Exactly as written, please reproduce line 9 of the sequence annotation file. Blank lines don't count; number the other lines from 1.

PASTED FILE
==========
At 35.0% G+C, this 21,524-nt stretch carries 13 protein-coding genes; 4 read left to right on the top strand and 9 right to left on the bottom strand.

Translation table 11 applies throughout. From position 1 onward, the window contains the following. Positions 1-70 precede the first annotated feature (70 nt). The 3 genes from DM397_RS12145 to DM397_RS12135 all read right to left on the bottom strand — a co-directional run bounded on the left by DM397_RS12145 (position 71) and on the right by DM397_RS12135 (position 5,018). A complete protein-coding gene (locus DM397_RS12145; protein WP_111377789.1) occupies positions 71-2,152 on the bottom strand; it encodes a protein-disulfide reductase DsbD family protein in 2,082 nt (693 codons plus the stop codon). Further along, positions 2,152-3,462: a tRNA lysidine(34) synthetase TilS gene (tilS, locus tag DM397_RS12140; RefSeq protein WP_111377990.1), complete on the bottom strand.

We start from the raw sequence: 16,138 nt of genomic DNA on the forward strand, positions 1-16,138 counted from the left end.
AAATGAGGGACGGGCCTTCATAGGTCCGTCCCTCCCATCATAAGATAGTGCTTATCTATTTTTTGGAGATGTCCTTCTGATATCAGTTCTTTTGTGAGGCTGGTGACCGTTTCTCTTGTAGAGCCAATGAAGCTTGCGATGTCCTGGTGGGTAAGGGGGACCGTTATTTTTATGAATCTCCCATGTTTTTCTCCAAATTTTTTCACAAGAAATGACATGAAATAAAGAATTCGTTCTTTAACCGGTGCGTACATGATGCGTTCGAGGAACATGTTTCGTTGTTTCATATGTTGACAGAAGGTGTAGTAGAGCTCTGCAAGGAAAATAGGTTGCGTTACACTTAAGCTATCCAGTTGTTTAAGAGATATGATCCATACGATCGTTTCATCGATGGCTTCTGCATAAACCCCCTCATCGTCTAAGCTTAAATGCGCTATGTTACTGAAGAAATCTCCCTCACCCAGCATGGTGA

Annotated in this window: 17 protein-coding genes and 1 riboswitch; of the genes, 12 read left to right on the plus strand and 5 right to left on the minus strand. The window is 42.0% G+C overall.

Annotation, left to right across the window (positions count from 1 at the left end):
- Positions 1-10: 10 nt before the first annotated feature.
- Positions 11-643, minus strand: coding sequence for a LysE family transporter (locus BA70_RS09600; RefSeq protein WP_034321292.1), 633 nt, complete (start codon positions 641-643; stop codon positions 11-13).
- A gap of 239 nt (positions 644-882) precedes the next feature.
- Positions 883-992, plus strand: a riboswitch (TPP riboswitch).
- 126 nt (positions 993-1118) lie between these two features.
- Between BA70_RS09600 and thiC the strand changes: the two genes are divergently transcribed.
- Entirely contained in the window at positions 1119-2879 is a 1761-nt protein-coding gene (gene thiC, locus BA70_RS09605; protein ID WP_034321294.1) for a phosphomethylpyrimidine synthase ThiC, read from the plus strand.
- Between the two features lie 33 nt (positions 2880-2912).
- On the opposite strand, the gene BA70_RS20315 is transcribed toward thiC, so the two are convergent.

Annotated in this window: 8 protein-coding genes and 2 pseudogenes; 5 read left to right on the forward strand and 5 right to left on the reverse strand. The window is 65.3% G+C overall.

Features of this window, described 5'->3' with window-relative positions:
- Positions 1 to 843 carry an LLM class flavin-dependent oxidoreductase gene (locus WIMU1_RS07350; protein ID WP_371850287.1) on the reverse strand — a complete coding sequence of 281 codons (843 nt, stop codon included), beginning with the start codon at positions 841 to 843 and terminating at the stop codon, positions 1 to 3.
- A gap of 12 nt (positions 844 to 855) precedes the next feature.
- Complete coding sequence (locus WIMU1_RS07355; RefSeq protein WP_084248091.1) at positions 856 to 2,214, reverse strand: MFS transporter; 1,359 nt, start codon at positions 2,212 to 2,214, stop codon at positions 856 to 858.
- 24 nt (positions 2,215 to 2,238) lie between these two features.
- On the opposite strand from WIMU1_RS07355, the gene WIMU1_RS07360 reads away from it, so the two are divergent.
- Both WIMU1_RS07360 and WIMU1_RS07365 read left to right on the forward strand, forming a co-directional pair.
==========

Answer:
- A gap of 239 nt (positions 644-882) precedes the next feature.